Tag Archives: woodland

Mankind pressing the self destruct button once again

How does the following video affect you emotionally?

The above is in relation to a post entitled “the last days of wildcat falls” courtesy of Rebecca in the woods. Rebecca is from across the pond but this matters not! This kind of destruction is happening on a global scale, along with it, the biodiversity, crucial to man’s existence is lost forever. These ecosystems are non-transferrable and you cannot simply replicate them in another place. On this very topic, the great David Attenborough once stated, “If we continue to damage our ecosystems we damage ourselves”. Sadly, most decisions appear to revolve around making a quick buck at the expense of common sense.

With climate change being a background focus to my blog, why does man insist on adding to the woes and insists on pressing our self-destruct button.

Let me ask you this. What irks you when it comes to caring for our ecosystems, be it on a local, national or even global level? Are some authorities who insist on ignoring common sense solutions out of our reach on a personal level? 

I am by no means an activist but believe me, I am deeply passionate about our environment. The next post will be return to a much cheerier topic, Phenology.

Best Wishes

Tony Powell


Keeping up to date with nature’s news

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Some belated highlights of mine were further Brimstone Butterflies seen on the wing during the sunnier days. On the local downs, some gatherings of Northern Lapwings (Vanellus vanellus) hereby shown courtesy of Finn Holding’s thenaturephile. In addition, a couple of sightings of Grey Partridges (Perdix perdix) being very special as both of the aforementioned  iconic bird species were frequenting potential breeding areas. Whilst undertaking my March WEBS survey, I also saw the amazing structure that is a Long-tailed Tit’s (Aegithalos caudatus) nest being built. You can see a typical Long-tailed Tit’s nest illustrated hereWoodland Snowdrops which were mentioned in a previous post of mine, are generally going over now but new plant and tree life is on its way. I will elaborate further on this, below.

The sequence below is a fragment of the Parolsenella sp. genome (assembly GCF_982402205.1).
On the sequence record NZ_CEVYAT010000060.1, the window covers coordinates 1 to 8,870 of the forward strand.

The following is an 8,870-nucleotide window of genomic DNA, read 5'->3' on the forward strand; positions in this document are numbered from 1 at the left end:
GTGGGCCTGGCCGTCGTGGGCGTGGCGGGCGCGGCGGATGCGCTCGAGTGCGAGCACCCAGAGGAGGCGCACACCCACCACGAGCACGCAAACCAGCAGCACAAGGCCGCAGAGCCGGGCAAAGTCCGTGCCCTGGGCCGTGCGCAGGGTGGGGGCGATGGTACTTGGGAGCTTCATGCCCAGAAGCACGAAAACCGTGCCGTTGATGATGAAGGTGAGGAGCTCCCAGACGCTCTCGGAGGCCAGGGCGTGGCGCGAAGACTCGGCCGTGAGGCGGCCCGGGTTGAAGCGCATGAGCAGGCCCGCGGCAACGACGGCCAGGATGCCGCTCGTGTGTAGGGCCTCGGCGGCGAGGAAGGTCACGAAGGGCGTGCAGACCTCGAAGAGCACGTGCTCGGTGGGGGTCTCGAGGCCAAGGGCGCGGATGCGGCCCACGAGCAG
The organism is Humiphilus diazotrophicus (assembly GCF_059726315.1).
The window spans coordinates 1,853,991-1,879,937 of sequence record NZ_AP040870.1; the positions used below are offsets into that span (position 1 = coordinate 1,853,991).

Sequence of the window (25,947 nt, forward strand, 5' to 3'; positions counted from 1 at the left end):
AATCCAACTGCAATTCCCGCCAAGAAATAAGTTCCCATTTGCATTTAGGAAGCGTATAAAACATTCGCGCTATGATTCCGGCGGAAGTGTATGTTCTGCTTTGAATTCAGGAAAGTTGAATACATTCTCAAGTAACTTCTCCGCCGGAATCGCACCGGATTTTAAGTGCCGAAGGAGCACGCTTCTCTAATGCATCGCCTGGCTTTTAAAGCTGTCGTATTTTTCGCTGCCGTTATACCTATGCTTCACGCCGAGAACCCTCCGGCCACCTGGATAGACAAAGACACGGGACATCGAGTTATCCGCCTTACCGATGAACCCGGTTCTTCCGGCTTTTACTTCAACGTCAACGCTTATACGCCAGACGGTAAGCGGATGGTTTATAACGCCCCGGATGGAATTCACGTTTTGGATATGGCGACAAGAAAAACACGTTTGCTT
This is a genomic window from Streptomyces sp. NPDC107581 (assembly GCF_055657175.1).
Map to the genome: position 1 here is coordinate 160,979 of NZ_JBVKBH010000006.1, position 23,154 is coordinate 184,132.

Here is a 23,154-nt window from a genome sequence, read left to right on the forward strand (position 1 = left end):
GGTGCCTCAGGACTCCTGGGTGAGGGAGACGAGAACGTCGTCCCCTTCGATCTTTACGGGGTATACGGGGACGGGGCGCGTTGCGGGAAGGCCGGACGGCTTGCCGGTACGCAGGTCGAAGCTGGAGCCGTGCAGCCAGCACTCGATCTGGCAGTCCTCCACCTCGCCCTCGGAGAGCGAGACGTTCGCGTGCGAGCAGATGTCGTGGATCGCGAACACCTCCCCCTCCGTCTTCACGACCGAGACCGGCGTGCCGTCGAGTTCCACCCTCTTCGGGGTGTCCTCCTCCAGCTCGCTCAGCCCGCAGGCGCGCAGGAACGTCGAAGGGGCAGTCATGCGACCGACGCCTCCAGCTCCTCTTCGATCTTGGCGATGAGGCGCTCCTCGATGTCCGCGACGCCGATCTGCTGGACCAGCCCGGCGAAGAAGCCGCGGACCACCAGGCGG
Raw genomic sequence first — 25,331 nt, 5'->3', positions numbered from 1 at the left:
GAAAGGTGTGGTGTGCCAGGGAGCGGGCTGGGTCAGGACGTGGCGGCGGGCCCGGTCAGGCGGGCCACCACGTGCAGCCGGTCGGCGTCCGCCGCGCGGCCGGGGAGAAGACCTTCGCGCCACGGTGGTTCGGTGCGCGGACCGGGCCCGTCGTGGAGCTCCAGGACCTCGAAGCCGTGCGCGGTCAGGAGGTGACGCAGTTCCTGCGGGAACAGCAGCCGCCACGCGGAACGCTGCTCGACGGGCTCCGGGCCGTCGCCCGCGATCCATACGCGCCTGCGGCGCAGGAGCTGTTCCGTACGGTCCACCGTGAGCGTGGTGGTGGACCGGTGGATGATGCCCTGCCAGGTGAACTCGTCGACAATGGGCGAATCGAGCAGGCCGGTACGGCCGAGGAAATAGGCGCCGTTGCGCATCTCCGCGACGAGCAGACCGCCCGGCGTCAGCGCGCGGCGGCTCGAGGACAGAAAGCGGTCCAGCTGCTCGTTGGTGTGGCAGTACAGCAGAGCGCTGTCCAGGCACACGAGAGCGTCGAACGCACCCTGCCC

As of 15th March, I observed my first Wood Anemones (Anemone_nemorosa) in flower. Intriguingly, the first instances of Wood Anemones were on this exact date last year. In 2010 they were a full two weeks later. The flowering Wood Anemones returns an average date of 14th March, based on a strong sample of 16 records. Of the trees, showing signs of springing to life on my countryside patrol were the Horse Chestnut (Aesculus_hippocastanum). One particular Horse Chestnut was in budburst and the more usual date for this to occur is the 21st March, based on 13 records. There have been reports of Ashes (Fraxinus), Oaks (Quercusand other specimens of trees and shrubs being further forward than is normal for the time of year. Therefore, it does seem that many trees will unfortunately be budding earlier this year adding further stress to nature’s imbalance.

That is about all the news from me as the phenological year continues unabated.

Kind Regards

Tony Powell



naturestimeline – courtesy of Tony William Powell
on Google+

Two more indicators of seasonal change

Dear readers, I have two further events as mentioned in yesterday’s post. They are as follows.